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I've got a PHPUnit mock object that returns "return value" no matter what its arguments:

// From inside a test...
$mock = $this->getMock('myObject', 'methodToMock');
$mock->expects($this->any))
     ->method('methodToMock')
     ->will($this->returnValue('return value'));

What I want to be able to do is return a different value based on the arguments passed to the mock method. I've tried something like:

$mock = $this->getMock('myObject', 'methodToMock');
// methodToMock('one')
$mock->expects($this->any))
     ->method('methodToMock')
     ->with($this->equalTo('one'))
     ->will($this->returnValue('method called with argument "one"'));
// methodToMock('two')
$mock->expects($this->any))
     ->method('methodToMock')
     ->with($this->equalTo('two'))
     ->will($this->returnValue('method called with argument "two"'));

But this causes PHPUnit to complain if the mock isn't called with the argument "two", so I assume that the definition of methodToMock('two') overwrites the definition of the first.

So my question is: Is there any way to get a PHPUnit mock object to return a different value based on its arguments? And if so, how?

Thanks in advance!

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9 Answers 9

up vote 49 down vote accepted

Use a callback. e.g. (straight from PHPUnit documentation):

<?php
class StubTest extends PHPUnit_Framework_TestCase
{
    public function testReturnCallbackStub()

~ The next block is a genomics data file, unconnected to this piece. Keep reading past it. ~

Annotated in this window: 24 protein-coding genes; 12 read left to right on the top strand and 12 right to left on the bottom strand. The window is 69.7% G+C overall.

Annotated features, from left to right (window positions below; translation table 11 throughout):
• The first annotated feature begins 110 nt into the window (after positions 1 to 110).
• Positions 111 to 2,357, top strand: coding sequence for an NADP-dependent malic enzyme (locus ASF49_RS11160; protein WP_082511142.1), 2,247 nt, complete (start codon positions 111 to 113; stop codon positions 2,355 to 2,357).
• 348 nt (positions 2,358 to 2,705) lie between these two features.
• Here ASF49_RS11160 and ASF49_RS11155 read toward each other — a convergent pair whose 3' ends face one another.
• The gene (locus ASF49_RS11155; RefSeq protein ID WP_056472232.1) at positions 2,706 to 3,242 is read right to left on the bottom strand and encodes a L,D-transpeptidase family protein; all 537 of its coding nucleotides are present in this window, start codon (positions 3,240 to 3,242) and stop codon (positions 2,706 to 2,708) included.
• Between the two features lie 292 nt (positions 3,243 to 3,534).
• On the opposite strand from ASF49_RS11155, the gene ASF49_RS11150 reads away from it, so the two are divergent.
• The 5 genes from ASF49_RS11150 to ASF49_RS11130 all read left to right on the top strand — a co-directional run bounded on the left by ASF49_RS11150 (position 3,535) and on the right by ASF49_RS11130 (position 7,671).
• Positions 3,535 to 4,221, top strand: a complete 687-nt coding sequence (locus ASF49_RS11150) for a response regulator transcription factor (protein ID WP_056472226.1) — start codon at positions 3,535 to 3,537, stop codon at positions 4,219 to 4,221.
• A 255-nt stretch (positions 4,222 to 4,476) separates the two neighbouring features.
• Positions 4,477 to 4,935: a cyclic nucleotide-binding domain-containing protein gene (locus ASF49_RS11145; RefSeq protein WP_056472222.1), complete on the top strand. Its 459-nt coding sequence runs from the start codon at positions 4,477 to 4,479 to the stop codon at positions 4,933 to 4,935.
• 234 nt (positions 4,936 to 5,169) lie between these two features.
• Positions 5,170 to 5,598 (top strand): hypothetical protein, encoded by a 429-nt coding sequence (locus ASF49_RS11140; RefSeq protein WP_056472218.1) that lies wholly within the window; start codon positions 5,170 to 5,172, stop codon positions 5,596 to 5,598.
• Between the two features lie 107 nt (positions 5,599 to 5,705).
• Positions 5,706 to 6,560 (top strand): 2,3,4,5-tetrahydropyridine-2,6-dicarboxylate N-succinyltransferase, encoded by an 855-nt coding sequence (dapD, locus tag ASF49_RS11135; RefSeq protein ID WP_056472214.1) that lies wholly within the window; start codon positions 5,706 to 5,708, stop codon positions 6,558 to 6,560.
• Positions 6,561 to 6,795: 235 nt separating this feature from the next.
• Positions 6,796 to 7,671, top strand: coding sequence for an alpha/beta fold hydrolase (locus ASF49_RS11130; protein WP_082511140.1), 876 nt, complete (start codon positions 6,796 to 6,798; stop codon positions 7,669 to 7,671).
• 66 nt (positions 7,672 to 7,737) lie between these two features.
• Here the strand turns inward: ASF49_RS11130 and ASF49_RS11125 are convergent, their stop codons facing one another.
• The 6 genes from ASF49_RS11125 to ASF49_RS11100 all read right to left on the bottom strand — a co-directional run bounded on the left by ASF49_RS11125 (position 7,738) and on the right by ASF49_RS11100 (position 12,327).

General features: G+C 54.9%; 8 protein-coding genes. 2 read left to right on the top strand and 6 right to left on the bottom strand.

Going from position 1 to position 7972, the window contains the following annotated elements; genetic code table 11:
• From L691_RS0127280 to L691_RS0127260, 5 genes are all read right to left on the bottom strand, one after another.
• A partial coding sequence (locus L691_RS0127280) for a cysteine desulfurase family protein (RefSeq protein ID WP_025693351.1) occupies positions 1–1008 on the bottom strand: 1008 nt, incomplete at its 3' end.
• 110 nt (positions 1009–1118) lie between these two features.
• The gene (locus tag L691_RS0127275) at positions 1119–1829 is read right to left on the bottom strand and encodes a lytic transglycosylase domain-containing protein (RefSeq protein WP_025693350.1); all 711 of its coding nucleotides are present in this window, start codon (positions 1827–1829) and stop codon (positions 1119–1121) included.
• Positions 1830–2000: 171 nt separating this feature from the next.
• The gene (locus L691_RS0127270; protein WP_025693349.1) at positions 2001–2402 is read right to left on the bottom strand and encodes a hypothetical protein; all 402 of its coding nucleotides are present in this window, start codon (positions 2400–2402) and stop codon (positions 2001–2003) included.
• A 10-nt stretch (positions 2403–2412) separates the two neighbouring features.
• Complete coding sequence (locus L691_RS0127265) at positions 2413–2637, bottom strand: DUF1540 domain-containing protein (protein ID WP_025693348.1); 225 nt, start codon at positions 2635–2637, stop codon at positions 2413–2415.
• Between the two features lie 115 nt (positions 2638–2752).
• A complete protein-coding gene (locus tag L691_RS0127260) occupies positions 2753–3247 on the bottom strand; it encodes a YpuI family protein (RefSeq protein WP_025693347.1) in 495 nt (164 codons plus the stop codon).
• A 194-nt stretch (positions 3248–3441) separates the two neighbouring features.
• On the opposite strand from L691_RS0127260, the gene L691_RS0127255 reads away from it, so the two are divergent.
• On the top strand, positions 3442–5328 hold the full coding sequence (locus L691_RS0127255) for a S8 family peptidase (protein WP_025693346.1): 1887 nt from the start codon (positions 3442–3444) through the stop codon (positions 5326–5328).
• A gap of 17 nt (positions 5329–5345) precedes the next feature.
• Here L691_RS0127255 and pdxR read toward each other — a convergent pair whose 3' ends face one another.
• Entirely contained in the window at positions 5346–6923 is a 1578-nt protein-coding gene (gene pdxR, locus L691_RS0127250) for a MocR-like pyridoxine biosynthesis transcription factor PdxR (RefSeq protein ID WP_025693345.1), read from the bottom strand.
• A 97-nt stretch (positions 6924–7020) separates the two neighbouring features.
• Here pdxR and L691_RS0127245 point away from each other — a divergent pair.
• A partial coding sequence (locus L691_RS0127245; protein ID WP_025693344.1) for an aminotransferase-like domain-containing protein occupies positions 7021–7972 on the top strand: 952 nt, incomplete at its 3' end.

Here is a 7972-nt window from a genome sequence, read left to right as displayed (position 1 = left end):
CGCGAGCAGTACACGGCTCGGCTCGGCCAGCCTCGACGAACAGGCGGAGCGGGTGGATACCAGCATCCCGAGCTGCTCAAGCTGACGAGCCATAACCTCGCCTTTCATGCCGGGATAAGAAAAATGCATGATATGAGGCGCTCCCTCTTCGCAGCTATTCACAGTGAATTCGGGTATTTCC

{
        $stub = $this->getMock(
          'SomeClass', array('doSomething')
        );

        $stub->expects($this->any())
             ->method('doSomething')
             ->will($this->returnCallback('callback'));

        // $stub->doSomething() returns callback(...)
    }
}

function callback() {
    $args = func_get_args();
    // ...
}
?>

Do whatever processing you want in the callback() and return the result based on your $args as appropriate.

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1  
Can you provide a link to the documentation? I can't seem to find it with "the Google" –  Kris Erickson Mar 10 '10 at 18:43
1  
2  
Note that you can use a method as a callback by passing an array, e.g. $this->returnCallback(array('MyClassTest','myCallback')). –  Patrick Fisher Jul 12 '11 at 20:30
    
It should also be possible to pass directly a closure to it –  Ocramius Jul 24 '12 at 14:25
1  
This should be used only in rare cases. I would suggest using returnValueMap instead as it does not require custom logic to be written in the callback. –  Herman J. Radtke III Dec 22 '12 at 4:31
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It is not exactly what you ask, but in some cases it can help:

$mock->expects($this->any))
 ->method('methodToMock')
 ->will($this->onConsecutiveCalls('one', 'two'));

onConsecutiveCalls - returns a list of values in the specified order

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You also can return the argument as follows:

$stub = $this->getMock(
  'SomeClass', array('doSomething')
);

$stub->expects($this->any())
     ->method('doSomething')
     ->will($this->returnArgument(0));
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From the latest phpUnit docs: "Sometimes a stubbed method should return different values depending on a predefined list of arguments. You can use returnValueMap() to create a map that associates arguments with corresponding return values."

$mock->expects($this->any())
    ->method('getConfigValue')
    ->will(
        $this->returnValueMap(
            array(